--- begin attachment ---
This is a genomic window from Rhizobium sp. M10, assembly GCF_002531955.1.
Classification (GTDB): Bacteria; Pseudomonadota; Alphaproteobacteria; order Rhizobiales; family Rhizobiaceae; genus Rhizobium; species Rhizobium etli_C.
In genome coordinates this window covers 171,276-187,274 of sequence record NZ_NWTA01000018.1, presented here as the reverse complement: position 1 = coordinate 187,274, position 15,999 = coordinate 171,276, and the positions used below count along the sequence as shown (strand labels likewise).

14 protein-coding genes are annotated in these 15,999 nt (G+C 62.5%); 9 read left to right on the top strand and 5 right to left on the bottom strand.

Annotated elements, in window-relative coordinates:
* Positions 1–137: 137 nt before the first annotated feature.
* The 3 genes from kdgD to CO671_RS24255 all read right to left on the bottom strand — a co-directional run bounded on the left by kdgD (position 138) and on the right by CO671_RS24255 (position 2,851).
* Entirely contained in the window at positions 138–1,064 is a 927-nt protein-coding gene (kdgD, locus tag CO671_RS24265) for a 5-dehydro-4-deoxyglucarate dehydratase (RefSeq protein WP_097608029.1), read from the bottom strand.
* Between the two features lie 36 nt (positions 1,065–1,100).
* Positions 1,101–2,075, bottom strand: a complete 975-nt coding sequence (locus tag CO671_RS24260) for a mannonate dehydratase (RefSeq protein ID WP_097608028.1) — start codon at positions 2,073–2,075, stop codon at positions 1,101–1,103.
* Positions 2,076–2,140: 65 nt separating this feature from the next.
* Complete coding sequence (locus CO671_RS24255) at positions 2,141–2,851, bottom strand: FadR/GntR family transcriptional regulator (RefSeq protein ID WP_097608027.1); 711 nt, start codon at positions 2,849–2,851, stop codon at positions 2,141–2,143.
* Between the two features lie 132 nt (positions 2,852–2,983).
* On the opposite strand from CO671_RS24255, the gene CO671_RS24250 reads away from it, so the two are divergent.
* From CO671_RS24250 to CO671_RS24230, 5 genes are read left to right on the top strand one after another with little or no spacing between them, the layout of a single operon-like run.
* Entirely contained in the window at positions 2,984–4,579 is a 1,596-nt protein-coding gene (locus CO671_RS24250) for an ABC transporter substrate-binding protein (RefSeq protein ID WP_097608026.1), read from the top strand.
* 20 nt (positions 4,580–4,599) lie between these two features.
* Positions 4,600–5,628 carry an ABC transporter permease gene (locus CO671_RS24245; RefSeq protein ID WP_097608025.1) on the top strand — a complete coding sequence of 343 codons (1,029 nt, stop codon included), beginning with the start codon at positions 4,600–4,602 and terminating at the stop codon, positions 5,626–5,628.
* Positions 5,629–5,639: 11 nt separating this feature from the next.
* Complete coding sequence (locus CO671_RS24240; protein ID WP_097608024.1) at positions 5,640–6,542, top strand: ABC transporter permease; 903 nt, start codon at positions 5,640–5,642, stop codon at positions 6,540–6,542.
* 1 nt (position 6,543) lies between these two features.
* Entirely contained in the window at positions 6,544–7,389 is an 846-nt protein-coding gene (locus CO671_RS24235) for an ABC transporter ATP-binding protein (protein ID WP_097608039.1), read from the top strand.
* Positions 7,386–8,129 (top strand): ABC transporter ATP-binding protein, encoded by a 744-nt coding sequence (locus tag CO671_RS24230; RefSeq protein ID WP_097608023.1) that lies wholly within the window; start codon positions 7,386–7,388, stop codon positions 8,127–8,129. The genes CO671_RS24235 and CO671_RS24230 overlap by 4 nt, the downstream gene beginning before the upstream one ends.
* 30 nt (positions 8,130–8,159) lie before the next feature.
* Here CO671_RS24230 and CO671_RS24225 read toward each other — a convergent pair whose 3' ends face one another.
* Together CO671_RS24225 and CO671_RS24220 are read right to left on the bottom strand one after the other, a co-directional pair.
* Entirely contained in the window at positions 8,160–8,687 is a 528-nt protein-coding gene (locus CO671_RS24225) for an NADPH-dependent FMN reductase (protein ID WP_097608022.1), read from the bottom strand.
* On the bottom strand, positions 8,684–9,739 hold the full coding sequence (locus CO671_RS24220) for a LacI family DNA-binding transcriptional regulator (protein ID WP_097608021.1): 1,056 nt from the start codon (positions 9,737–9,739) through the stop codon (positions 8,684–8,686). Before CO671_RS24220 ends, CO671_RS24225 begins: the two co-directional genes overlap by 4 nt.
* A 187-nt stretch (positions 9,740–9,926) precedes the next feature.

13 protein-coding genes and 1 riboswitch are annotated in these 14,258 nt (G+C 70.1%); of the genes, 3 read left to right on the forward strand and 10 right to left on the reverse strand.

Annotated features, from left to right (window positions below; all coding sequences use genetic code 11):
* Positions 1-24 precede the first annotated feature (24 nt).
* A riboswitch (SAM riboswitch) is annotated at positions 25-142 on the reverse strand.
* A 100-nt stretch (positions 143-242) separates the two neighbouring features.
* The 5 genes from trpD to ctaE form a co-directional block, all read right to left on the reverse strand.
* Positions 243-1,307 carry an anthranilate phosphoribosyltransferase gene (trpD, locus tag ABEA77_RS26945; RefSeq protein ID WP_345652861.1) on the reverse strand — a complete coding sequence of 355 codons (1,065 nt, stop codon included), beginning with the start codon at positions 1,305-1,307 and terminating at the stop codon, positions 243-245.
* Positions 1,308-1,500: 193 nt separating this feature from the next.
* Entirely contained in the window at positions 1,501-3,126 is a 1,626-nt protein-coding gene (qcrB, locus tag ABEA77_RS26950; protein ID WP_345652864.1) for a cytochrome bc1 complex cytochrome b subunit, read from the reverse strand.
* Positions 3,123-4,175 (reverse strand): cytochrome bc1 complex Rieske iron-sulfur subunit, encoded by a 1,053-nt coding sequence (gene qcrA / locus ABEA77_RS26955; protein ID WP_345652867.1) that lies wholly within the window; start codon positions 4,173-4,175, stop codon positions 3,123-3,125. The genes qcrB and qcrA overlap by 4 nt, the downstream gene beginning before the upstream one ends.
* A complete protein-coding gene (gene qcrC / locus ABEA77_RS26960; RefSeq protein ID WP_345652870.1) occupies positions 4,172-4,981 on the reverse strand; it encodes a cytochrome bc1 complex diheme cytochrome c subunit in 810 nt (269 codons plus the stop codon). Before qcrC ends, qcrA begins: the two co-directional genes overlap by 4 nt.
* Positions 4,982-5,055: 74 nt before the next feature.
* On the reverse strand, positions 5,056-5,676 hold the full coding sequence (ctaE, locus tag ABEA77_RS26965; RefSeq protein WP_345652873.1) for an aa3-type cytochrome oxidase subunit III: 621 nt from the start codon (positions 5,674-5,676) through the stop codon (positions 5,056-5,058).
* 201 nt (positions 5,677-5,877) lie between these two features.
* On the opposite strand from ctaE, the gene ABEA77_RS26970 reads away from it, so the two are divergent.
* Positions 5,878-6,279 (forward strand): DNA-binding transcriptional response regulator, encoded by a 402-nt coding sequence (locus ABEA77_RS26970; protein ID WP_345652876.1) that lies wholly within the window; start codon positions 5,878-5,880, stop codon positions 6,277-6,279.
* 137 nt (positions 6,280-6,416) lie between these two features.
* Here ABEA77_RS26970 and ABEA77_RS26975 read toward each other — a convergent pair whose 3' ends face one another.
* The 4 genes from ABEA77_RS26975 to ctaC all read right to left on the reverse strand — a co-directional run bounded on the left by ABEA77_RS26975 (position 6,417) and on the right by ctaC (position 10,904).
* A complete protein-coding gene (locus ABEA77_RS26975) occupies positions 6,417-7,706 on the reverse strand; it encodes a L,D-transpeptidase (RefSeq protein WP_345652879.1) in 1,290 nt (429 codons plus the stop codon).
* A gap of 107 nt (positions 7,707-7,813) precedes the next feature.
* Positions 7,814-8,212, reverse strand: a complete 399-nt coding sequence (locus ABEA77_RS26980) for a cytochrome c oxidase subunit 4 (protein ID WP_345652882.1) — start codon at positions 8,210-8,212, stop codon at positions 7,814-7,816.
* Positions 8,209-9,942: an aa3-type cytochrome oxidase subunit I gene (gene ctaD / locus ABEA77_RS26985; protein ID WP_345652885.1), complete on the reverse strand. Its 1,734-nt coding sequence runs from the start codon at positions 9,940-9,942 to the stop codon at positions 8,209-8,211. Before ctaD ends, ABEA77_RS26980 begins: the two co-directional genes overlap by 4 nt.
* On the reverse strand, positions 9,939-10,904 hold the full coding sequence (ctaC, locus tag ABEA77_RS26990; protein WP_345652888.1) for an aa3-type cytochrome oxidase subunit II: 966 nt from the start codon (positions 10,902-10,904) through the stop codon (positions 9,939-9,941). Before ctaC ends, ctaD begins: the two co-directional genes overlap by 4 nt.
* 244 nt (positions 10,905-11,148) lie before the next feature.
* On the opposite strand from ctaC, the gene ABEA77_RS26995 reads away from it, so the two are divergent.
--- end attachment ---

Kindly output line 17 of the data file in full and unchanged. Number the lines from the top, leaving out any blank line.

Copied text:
* 20 nt (positions 4,580–4,599) lie between these two features.